When I mess up at work, and my boss calls me on the carpet about it, I’ll feel awful for a week and redouble my efforts to improve my work processes.
When my mistakes affect a coworker or increase their burden, I’ll feel even worse and seek to do them favors.
When my pastor point out an error in ministry, or even just provide advice upon my own prompting on how I could refine a certain area, (by the way, people, do not start walking on eggshells around me because of this post – I need and value correction), I’ll be quite humbled for a while.
And when a friend or family member expresses disappoint in me for whatever reason, an entire fortnight goes in the tank.
But when I sin and only God sees?
Well, something’s different. And not in a way that should be.
I do feel bad about such sin…somewhat. I do seek to change. But when it’s a tangible person in front of me, pointing out my wrong, the shame is so much more immediate, more intense, more pure. It affects my stomach. My face goes red. Something in my very body seems to register it as more real.
While the irritation (for example) that I sometimes harbor in my heart towards a coworker, and only God sees, doesn’t make my shoulders slump nearly as severely when the Holy Spirit points it out.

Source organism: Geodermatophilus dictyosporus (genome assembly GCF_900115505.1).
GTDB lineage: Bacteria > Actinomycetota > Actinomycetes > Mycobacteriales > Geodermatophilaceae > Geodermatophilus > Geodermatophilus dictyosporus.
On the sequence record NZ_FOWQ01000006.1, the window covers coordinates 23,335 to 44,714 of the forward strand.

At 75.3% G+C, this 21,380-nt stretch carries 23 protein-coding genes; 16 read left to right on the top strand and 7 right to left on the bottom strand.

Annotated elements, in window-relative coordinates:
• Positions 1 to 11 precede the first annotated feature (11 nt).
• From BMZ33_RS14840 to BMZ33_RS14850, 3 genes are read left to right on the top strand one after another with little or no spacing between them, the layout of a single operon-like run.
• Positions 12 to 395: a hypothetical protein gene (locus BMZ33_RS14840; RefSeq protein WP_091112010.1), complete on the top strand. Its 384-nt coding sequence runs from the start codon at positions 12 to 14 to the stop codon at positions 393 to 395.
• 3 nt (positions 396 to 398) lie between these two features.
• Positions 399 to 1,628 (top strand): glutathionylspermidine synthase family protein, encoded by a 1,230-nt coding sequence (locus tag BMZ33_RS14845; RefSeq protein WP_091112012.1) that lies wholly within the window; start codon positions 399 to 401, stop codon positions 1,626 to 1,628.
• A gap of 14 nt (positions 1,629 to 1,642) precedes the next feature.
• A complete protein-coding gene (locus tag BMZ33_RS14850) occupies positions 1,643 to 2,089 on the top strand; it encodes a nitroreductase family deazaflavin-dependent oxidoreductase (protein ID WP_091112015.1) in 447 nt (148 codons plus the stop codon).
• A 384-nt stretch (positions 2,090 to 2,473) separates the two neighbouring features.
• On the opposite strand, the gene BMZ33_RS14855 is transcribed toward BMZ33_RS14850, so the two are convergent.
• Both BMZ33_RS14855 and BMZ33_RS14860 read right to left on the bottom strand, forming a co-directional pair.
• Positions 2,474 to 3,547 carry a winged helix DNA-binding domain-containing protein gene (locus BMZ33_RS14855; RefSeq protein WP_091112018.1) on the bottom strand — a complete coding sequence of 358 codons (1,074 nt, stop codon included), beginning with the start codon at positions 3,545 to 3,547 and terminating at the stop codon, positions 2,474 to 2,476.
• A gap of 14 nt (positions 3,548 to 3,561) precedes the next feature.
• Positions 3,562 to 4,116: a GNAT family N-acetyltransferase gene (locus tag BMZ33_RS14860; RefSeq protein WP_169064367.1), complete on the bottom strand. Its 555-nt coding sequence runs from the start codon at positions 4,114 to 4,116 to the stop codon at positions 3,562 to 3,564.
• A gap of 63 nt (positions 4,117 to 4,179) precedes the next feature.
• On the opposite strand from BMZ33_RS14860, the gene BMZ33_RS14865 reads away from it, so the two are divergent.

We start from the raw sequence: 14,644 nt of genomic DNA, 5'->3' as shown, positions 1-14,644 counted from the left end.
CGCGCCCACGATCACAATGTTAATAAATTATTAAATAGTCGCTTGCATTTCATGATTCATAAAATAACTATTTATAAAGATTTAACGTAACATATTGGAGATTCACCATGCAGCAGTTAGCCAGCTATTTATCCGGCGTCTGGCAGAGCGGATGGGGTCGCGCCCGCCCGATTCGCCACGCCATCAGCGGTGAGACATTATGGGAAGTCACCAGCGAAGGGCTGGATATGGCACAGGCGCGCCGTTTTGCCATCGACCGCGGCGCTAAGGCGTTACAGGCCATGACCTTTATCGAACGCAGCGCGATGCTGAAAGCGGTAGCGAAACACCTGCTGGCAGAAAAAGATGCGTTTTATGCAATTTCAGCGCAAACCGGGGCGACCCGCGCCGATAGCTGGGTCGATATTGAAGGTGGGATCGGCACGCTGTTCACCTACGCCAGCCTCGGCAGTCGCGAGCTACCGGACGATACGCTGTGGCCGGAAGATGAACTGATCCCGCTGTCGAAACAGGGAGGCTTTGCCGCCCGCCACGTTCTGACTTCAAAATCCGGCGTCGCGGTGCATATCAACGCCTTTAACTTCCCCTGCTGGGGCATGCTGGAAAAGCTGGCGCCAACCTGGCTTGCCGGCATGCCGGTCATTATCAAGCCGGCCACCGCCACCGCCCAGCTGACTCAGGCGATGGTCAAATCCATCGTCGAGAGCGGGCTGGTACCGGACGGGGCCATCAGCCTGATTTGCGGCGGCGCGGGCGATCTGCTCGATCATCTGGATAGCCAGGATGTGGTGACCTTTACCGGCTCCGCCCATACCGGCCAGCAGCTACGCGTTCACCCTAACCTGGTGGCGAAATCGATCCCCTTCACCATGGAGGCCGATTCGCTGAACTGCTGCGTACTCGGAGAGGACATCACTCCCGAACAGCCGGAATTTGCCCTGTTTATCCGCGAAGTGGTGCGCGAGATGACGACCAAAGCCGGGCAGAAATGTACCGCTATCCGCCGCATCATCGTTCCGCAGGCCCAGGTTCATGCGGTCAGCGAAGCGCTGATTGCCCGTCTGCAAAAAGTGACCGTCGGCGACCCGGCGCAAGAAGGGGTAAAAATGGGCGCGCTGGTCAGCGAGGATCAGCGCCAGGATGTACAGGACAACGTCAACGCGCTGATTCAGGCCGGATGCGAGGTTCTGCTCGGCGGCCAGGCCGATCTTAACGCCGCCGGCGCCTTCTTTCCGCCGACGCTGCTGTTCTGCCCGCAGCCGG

That is not how it should be.
God is just as real as any person. The Spirit whom we grieve (Ephesians 4:30) is just as real as any chain of earthly dominoes that might get knocked over by my sin. And it is God first and foremost that my sin is ultimately directed against; it is his holiness, his glory that is insulted, before that of any other (Psalm 51:4). That’s why there is no “victimless sin”.
He never stopped being the wrathful, vengeful God before whom the Old Testament bows in reverent fear. He just gave us a Savior upon whom to unleash his wrath instead.
That should at least give us pause.
Perhaps sin just seems more real when I physically see its effects.
Or perhaps I still too often see God as just a set of rules, rather than a holy Being with real thoughts, thoughts very much different than my own. The work of getting to know my God is still underway, and spiritual solipsism is easy to slip into. This is why glimpses behind the veil are so shudderingly wonderful.
I know God isn’t exactly asking me to wallow in sin. He asks me to “approach the throne of grace with confidence, that I may find grace and mercy in time of need”, and to seek his strength to avoid sin the next time. He never wants sin to drive us further from him, but rather closer to him.
Yet, too often, a dull apathy exists towards even approaching the throne. I should be racing towards it. Where is the grief that David expressed in Psalm 51, the grief that would let him alone until he sought God’s forgiveness?
Lord, renew our minds until you are just as real to us as any person.
Change our hearts away from all sin.
Create in us a clean heart, O God, and renew a right spirit within us.